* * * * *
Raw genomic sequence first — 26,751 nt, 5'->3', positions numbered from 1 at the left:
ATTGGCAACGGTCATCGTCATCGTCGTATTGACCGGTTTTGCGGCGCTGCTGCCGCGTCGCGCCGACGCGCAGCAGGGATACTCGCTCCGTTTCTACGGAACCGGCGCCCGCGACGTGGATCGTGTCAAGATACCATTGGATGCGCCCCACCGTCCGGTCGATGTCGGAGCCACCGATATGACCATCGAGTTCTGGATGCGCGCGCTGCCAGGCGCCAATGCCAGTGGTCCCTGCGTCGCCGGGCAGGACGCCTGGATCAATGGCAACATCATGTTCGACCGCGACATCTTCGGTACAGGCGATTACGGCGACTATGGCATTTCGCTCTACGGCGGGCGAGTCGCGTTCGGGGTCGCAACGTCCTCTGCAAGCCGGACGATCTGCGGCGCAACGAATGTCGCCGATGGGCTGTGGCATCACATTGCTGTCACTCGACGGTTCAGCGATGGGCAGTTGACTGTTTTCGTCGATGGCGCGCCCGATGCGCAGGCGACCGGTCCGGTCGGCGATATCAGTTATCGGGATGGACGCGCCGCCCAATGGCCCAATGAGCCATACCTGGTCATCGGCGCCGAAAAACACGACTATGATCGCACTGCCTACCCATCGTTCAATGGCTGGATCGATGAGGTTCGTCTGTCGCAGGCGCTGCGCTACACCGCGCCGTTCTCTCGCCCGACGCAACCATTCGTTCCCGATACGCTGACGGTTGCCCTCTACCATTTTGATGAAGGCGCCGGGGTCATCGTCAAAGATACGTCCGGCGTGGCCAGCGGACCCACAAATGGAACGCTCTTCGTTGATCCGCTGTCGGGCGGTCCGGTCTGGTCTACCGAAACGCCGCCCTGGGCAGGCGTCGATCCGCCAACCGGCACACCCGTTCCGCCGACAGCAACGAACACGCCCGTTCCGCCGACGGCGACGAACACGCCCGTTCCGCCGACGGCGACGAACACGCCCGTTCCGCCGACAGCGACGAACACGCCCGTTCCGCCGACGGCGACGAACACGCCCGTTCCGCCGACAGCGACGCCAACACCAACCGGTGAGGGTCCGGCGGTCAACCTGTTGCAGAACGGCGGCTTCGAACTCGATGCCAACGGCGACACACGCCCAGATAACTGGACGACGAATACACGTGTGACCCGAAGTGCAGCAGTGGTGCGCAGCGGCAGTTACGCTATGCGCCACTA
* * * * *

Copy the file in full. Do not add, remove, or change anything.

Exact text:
Raw genomic sequence first — 26,751 nt, 5'->3', positions numbered from 1 at the left:
ATTGGCAACGGTCATCGTCATCGTCGTATTGACCGGTTTTGCGGCGCTGCTGCCGCGTCGCGCCGACGCGCAGCAGGGATACTCGCTCCGTTTCTACGGAACCGGCGCCCGCGACGTGGATCGTGTCAAGATACCATTGGATGCGCCCCACCGTCCGGTCGATGTCGGAGCCACCGATATGACCATCGAGTTCTGGATGCGCGCGCTGCCAGGCGCCAATGCCAGTGGTCCCTGCGTCGCCGGGCAGGACGCCTGGATCAATGGCAACATCATGTTCGACCGCGACATCTTCGGTACAGGCGATTACGGCGACTATGGCATTTCGCTCTACGGCGGGCGAGTCGCGTTCGGGGTCGCAACGTCCTCTGCAAGCCGGACGATCTGCGGCGCAACGAATGTCGCCGATGGGCTGTGGCATCACATTGCTGTCACTCGACGGTTCAGCGATGGGCAGTTGACTGTTTTCGTCGATGGCGCGCCCGATGCGCAGGCGACCGGTCCGGTCGGCGATATCAGTTATCGGGATGGACGCGCCGCCCAATGGCCCAATGAGCCATACCTGGTCATCGGCGCCGAAAAACACGACTATGATCGCACTGCCTACCCATCGTTCAATGGCTGGATCGATGAGGTTCGTCTGTCGCAGGCGCTGCGCTACACCGCGCCGTTCTCTCGCCCGACGCAACCATTCGTTCCCGATACGCTGACGGTTGCCCTCTACCATTTTGATGAAGGCGCCGGGGTCATCGTCAAAGATACGTCCGGCGTGGCCAGCGGACCCACAAATGGAACGCTCTTCGTTGATCCGCTGTCGGGCGGTCCGGTCTGGTCTACCGAAACGCCGCCCTGGGCAGGCGTCGATCCGCCAACCGGCACACCCGTTCCGCCGACAGCAACGAACACGCCCGTTCCGCCGACGGCGACGAACACGCCCGTTCCGCCGACGGCGACGAACACGCCCGTTCCGCCGACAGCGACGAACACGCCCGTTCCGCCGACGGCGACGAACACGCCCGTTCCGCCGACAGCGACGCCAACACCAACCGGTGAGGGTCCGGCGGTCAACCTGTTGCAGAACGGCGGCTTCGAACTCGATGCCAACGGCGACACACGCCCAGATAACTGGACGACGAATACACGTGTGACCCGAAGTGCAGCAGTGGTGCGCAGCGGCAGTTACGCTATGCGCCACTA